The land ruled by King Oedipus is plagued by ill-fortune and the people are promised relief by the gods if the slayer of the former king is apprehended and punished. This does not bode well... See full summary »
The plague struck Thebes in the tragedy by Sophocles here is unparalleled violence; as; merciless in the Colombia today. Edipo; a young promoter of peace; is appointed mayor of a town sunk ... See full summary »
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The film is a visually modern, very puritanical rendition of the classical texts of Sophocles about power and spirituality, about traditions and the heartless new world. It concentrates on ... See full summary »
The land ruled by King Oedipus is plagued by ill-fortune and the people are promised relief by the gods if the slayer of the former king is apprehended and punished. This does not bode well for King Oedipus and his Queen. (Performed in masks by the Stratford, Ontario, Shakespearean Festival Players.) Written by
Les Adams <firstname.lastname@example.org>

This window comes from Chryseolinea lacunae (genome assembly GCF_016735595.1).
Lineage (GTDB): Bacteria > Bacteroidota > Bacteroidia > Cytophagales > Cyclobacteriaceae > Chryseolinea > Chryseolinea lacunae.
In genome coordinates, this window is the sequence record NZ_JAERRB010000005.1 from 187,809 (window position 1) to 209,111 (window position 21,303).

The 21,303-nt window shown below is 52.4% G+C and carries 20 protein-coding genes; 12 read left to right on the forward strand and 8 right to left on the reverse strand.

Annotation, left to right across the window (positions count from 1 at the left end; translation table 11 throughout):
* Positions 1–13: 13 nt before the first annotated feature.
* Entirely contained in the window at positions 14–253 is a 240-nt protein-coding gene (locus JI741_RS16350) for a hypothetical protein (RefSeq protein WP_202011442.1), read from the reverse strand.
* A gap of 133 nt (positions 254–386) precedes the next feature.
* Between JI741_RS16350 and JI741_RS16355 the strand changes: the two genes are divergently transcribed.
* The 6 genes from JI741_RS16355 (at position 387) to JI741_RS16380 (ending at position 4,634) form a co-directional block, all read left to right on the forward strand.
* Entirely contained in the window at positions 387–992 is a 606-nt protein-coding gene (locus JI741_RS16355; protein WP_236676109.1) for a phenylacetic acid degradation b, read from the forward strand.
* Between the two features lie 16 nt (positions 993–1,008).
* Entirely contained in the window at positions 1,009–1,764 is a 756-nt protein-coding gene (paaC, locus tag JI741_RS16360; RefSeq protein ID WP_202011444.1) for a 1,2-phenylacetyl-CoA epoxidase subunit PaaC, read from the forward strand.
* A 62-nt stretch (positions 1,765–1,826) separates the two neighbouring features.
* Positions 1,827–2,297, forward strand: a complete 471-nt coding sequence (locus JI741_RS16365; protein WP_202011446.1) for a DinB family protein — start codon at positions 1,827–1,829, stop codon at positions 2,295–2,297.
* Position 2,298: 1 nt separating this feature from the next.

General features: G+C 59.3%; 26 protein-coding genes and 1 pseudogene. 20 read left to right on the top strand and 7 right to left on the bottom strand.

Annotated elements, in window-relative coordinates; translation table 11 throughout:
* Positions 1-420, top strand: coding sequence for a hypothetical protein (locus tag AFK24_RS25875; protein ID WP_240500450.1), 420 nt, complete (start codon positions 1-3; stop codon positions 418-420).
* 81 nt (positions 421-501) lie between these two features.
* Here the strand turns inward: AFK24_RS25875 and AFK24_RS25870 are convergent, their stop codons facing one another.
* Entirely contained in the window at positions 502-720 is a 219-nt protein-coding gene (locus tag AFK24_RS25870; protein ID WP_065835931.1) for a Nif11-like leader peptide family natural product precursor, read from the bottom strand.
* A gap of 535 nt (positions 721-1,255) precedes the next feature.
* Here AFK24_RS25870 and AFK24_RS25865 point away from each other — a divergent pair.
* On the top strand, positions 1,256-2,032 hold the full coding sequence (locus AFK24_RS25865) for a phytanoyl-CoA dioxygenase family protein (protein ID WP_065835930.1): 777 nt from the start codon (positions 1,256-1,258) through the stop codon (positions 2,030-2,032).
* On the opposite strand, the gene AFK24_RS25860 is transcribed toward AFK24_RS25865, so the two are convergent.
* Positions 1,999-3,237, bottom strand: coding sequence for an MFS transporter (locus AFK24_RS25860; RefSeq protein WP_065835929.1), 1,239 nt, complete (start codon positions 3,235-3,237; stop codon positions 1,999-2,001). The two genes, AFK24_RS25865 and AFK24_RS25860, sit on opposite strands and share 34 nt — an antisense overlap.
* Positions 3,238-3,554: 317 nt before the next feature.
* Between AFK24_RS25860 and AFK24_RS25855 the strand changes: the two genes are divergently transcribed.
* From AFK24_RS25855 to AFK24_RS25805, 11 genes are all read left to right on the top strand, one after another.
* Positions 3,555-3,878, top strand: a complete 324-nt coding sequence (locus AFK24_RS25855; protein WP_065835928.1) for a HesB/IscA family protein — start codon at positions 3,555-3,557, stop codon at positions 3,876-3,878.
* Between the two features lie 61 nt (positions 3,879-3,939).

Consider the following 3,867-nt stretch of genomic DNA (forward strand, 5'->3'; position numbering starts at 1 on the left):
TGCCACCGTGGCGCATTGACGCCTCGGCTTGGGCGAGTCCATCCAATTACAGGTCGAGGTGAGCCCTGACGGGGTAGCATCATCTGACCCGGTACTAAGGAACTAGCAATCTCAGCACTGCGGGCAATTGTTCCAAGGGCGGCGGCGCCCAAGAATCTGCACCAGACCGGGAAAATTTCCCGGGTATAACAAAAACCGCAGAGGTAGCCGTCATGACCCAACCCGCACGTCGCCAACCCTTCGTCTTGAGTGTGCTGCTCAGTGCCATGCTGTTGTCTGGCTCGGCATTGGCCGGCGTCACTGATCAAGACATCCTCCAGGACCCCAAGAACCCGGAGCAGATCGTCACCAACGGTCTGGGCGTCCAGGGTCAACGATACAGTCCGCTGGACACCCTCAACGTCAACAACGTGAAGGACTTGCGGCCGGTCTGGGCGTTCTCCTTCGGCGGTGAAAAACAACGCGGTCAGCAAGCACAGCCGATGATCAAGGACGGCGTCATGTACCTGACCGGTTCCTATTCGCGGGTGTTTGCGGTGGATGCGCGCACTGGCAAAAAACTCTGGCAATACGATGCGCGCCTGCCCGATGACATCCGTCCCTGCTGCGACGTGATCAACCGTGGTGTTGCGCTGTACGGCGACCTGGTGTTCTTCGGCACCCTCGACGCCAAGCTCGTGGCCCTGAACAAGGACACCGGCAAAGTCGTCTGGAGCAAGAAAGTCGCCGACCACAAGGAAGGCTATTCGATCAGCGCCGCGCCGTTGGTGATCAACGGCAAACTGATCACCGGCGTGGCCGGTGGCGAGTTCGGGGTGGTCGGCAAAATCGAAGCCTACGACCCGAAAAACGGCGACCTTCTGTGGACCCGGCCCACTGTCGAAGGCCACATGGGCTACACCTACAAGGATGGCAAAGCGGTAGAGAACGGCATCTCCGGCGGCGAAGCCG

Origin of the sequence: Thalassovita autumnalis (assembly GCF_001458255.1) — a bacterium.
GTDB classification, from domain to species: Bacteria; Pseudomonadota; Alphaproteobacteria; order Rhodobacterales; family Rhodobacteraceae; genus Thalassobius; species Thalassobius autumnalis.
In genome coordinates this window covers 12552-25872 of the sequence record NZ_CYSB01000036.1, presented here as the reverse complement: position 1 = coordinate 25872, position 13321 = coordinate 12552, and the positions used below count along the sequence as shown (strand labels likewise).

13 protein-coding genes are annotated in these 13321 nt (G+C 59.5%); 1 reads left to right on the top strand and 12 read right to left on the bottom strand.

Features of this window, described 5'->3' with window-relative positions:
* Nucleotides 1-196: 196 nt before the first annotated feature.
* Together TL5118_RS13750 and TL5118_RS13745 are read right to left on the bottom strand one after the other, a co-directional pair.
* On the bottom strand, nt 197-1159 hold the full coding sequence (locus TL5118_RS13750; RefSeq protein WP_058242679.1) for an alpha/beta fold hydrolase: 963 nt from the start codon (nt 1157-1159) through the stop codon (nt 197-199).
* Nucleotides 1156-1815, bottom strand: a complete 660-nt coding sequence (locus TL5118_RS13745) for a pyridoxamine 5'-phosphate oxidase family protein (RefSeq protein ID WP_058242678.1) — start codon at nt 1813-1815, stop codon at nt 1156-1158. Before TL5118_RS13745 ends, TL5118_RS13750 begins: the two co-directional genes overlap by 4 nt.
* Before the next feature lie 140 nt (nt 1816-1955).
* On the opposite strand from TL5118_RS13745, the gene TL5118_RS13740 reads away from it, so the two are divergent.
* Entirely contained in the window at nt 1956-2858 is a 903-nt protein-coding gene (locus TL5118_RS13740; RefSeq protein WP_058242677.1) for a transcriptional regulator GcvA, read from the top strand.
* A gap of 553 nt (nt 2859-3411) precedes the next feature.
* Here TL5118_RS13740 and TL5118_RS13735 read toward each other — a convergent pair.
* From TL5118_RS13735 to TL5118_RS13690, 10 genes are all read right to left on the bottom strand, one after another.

Read the book, then found this movie at the British Council and rented it. First thing: I found the movie's translation (by W. B. Yeats) much nicer than the translation I read. Second: I found the king's rage scene really wonderfully acted, even though that part in the book didn't suggest much dramatic climax to me (it was supposed to be just the king relating an exposition of antecedents.) That scene alone I think makes this movie worth watching, it is a very poetic sort of rendering of violence. The voice of the king overall is great. Several scenes really show great acting of the solemn kind. The details in the masks are truly worth watching as some others mentioned. Even the hair of the king (back of the mask) is quite a sculpture on its own. Also the long hands and nails, as well as the seer in white.
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